company offered me a job but wants an answer the same day

A reader writes:

I’m currently working for a company I’ve been with for nearly a decade. The positions I can promote to are very few and unlikely to be vacated anytime soon. I’ve been at my level now for 3+ years. It’s time to move on.

I interviewed with a promising young company (let’s call them PYC) this morning, and by lunchtime they reached out with an enthusiastic offer below my current base salary, which won’t work for me. I countered with a base salary match and indicated that if the upside was worth the risk (meaning a generous stack of options), we’d be a lot closer to a deal. PYC stressed that they’d get back to me by the end of the day with numbers so that I could proceed with giving two weeks notice right away, as they want someone to start ASAP.

To complicate things, I have more interviews with other companies this week — exciting, big time companies! — and while they’ll almost certainly come with higher pay, it’s doubtful they’ll match that critical risk/upside component. While both are important to me, this offer is putting me on the spot! If PYC offers a base salary match, the same amount of vacation, a title upgrade AND enough options to calm my nerves, is that a good offer, or am I jumping the gun? The rush is spooking me a little; it’s not the way I’m used to making decisions. Should I be rightfully spooked or is this just my decade of being off-market showing?

I think they’re going to be extremely successful. I want to be part of it, the folks I met today were great, and the ship appears to be in great shape.

There are really two separate questions here: Should you be spooked that they’re moving so quickly and pressuring you to as well, and can you slow them down?

First, should you be spooked? Maybe. There are certainly companies that move this quickly, and it doesn’t mean that people don’t end up happy there. But at a minimum, they’re probably not great at hiring if they’re offering people jobs only hours after interviewing them for the first time. (They’re almost certainly not checking references, for one thing, although maybe they had already talked informally with people who have worked with you.) And if they’re not great at hiring, that means that you’re probably going to have some less-than-great coworkers, unless they’re really good at cleaning up hiring mistakes quickly.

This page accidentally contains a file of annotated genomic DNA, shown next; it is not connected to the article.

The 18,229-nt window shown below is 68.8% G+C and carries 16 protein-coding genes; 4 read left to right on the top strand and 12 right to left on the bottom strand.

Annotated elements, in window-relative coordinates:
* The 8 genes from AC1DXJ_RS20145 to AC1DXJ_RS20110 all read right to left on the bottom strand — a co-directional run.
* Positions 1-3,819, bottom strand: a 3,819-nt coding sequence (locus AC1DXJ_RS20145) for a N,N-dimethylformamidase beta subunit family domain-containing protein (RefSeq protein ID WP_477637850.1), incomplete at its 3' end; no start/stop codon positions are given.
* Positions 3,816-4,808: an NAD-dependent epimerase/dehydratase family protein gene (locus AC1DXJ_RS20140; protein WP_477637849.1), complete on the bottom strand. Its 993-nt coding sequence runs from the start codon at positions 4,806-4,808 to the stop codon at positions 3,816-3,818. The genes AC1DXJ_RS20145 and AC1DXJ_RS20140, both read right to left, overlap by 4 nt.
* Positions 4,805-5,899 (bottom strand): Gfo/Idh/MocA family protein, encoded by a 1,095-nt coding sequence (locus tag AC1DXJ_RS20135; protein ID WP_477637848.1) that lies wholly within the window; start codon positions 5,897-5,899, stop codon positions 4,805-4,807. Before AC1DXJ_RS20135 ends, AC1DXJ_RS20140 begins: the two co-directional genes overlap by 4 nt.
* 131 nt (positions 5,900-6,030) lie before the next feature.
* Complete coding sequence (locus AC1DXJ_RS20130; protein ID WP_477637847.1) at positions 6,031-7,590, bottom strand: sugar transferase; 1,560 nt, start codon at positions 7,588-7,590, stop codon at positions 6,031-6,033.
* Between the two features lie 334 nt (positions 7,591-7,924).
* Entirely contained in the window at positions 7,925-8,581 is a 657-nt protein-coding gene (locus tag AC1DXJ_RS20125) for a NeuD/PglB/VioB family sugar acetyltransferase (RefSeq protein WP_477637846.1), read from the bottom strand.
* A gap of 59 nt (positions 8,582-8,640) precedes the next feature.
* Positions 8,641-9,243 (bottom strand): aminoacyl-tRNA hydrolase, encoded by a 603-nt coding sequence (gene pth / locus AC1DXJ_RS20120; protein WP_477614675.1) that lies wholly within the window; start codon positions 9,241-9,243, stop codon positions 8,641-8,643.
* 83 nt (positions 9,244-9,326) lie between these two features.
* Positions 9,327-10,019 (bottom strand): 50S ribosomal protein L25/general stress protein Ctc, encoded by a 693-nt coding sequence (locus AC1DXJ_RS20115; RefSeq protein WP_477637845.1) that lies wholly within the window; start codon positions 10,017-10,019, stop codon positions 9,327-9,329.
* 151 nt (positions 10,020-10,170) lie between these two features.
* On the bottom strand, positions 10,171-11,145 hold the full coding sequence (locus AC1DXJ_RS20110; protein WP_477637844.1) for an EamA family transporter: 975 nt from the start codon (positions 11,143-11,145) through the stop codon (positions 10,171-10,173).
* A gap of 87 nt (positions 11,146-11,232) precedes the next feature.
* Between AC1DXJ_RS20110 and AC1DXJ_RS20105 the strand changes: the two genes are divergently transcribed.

They’re also assuming that you can and should make a decision as quickly as they have. But deciding where to work is a big, big decision, and they should want you to think it through and be absolutely sure that it’s right for you. The fact that they’re not thinking of it that way indicates that they’re either pretty inexperienced or not quite reasonable in their expectations. Those can both be bad, in different ways. If they’re inexperienced, what else haven’t they thought through or had experience dealing with yet, and how will that affect (a) their business and (b) your quality of life as an employee? (Are they experienced enough to make reliable revenue projections? Is your health insurance going to lapse because they’re clueless about what needs to be done to keep it current? And so forth.) Or, if they’re experienced enough but just not quite reasonable in what they expect of people, will their expectations be any more reasonable when it comes to things like time off, workload, etc.?